Tag Archives: grumpy science

The Australian Green Charter. With inserts from today’s news.

THE GREEN PARTY  CHARTER>
We live at a crucial time in history. Never before have we had so many answers to the problems that have dogged our developing world. Solutions now exist that could greatly decrease the poverty; hunger and ill-health of our fellow humans and we now have technologies to reduce and repair much of the ecological damage to our planet.

Clean air; clean water and ecological sustainability are possible. Yet this is not being achieved. World-wide; governments lack the political will to make the necessary adjustments that will bring an end to the conflict; pollution; poor health and social inequity that characterise our time.

The Greens have evolved in this climate to show a new way forward. A Green response to the ecological crisis proceeds on the basis of a respect for all life; both human and non-human. We recognise the mutual interdependence between humanity and the rest of nature and we seek to move toward an ecologically sustainable path.

https://www.smh.com.au/national/duped-at-the-dump-recycling-rort-as-the-truth-is-buried-20180219-p4z0v7.html

We seek to eradicate poverty; oppression and discrimination and to build a society underpinned by values of participatory democracy; social justice; and the respect for cultural and ecological diversity. We aim to transform the political; social and economic structures that disempower and oppress people and to develop a rich; participatory cultural life that enables the flourishing of new democratic movements for progressive change.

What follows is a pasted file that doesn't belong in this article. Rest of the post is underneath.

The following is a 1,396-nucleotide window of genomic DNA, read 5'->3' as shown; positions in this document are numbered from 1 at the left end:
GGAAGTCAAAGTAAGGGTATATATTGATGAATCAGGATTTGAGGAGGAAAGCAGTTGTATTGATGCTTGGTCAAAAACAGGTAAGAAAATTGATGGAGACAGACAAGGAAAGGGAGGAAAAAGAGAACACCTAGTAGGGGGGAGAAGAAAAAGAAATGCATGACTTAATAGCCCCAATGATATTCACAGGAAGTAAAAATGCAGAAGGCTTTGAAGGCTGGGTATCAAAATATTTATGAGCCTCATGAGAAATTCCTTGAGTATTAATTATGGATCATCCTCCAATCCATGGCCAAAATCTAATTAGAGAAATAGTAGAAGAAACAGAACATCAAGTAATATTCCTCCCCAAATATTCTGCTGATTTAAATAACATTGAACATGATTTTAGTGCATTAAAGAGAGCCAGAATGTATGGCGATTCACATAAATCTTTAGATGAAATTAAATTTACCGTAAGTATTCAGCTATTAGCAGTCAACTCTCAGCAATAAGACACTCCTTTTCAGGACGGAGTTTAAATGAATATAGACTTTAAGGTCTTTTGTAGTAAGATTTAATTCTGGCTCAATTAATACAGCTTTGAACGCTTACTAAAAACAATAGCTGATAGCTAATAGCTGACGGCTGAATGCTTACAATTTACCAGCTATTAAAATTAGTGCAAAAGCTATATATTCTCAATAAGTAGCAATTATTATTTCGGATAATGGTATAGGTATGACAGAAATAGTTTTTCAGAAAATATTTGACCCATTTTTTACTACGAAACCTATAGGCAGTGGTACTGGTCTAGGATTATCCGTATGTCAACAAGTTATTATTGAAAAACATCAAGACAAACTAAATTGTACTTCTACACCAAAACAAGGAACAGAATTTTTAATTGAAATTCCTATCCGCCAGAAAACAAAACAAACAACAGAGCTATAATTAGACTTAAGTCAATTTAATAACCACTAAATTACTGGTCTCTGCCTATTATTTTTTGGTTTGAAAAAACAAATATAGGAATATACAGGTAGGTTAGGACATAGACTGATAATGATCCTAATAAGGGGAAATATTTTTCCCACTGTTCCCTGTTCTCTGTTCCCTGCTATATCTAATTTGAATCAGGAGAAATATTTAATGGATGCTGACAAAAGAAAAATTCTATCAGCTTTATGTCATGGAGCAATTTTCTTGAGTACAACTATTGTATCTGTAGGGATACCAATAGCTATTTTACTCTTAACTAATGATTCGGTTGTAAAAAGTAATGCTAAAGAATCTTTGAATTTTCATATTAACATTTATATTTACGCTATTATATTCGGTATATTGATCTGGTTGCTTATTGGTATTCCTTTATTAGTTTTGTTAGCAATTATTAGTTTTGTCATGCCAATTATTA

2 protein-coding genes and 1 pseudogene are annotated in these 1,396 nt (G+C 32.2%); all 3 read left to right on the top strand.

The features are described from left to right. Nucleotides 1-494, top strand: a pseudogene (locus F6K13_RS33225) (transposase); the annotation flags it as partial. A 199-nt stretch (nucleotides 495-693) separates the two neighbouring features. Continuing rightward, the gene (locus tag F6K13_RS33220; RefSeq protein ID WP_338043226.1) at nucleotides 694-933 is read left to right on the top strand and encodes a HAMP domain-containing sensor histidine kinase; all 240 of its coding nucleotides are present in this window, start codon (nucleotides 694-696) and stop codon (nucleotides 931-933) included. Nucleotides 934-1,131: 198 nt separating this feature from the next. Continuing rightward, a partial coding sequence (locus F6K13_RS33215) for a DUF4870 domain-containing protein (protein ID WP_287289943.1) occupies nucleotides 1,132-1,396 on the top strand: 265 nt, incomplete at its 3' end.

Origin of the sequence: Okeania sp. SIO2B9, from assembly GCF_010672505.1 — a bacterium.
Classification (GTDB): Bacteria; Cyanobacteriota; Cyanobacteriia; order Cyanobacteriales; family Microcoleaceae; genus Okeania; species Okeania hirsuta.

We believe that contesting elections is a necessary step toward the building of an ecologically sustainable and socially just society; but that it is by no means the only step. We seek to encourage and facilitate grassroots movements and community initiatives that are working towards ecological responsibility; social justice; affirmative action and global equity. We seek to avoid parochialism and to cultivate a global; ecological consciousness and a long-term perspective in order to safeguard the interests of both existing and future generations and nonhuman species. We believe Australia should play an active role in building a more co-operative world that is capable of addressing the glaring disparities in energy and resource consumption and quality of life between rich and poor. We aim to extend recognition and assistance to progressive social movements in other countries and to international institutions that are working toward these ends.